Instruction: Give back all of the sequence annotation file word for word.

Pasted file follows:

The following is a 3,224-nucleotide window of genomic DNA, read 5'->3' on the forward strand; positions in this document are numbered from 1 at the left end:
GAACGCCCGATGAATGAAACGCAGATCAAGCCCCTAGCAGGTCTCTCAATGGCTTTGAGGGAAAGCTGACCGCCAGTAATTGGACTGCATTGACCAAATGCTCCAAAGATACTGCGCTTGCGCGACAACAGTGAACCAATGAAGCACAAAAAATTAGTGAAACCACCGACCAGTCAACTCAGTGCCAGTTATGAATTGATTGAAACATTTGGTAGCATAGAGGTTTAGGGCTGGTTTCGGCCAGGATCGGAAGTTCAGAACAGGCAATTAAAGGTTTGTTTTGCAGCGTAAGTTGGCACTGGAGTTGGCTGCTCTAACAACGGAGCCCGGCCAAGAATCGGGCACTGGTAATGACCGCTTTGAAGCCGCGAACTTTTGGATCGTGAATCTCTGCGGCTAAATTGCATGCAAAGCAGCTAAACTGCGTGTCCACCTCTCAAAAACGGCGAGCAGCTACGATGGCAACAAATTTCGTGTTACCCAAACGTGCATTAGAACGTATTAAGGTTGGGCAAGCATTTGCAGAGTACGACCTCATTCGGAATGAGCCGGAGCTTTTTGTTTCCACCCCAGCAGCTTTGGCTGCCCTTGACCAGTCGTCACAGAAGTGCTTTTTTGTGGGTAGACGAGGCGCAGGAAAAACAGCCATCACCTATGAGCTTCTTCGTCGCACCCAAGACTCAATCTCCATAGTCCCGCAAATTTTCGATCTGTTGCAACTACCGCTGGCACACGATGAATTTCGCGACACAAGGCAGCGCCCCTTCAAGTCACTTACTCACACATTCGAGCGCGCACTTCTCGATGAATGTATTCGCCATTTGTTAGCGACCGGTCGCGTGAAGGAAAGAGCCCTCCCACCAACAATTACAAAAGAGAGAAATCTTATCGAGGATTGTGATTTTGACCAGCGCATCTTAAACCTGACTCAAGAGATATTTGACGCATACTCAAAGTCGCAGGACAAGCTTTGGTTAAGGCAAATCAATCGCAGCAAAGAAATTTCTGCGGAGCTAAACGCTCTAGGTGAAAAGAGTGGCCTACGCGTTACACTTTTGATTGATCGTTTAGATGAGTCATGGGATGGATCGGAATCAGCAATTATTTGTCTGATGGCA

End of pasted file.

The following is a 3,224-nucleotide window of genomic DNA, read 5'->3' on the forward strand; positions in this document are numbered from 1 at the left end:
GAACGCCCGATGAATGAAACGCAGATCAAGCCCCTAGCAGGTCTCTCAATGGCTTTGAGGGAAAGCTGACCGCCAGTAATTGGACTGCATTGACCAAATGCTCCAAAGATACTGCGCTTGCGCGACAACAGTGAACCAATGAAGCACAAAAAATTAGTGAAACCACCGACCAGTCAACTCAGTGCCAGTTATGAATTGATTGAAACATTTGGTAGCATAGAGGTTTAGGGCTGGTTTCGGCCAGGATCGGAAGTTCAGAACAGGCAATTAAAGGTTTGTTTTGCAGCGTAAGTTGGCACTGGAGTTGGCTGCTCTAACAACGGAGCCCGGCCAAGAATCGGGCACTGGTAATGACCGCTTTGAAGCCGCGAACTTTTGGATCGTGAATCTCTGCGGCTAAATTGCATGCAAAGCAGCTAAACTGCGTGTCCACCTCTCAAAAACGGCGAGCAGCTACGATGGCAACAAATTTCGTGTTACCCAAACGTGCATTAGAACGTATTAAGGTTGGGCAAGCATTTGCAGAGTACGACCTCATTCGGAATGAGCCGGAGCTTTTTGTTTCCACCCCAGCAGCTTTGGCTGCCCTTGACCAGTCGTCACAGAAGTGCTTTTTTGTGGGTAGACGAGGCGCAGGAAAAACAGCCATCACCTATGAGCTTCTTCGTCGCACCCAAGACTCAATCTCCATAGTCCCGCAAATTTTCGATCTGTTGCAACTACCGCTGGCACACGATGAATTTCGCGACACAAGGCAGCGCCCCTTCAAGTCACTTACTCACACATTCGAGCGCGCACTTCTCGATGAATGTATTCGCCATTTGTTAGCGACCGGTCGCGTGAAGGAAAGAGCCCTCCCACCAACAATTACAAAAGAGAGAAATCTTATCGAGGATTGTGATTTTGACCAGCGCATCTTAAACCTGACTCAAGAGATATTTGACGCATACTCAAAGTCGCAGGACAAGCTTTGGTTAAGGCAAATCAATCGCAGCAAAGAAATTTCTGCGGAGCTAAACGCTCTAGGTGAAAAGAGTGGCCTACGCGTTACACTTTTGATTGATCGTTTAGATGAGTCATGGGATGGATCGGAATCAGCAATTATTTGTCTGATGGCA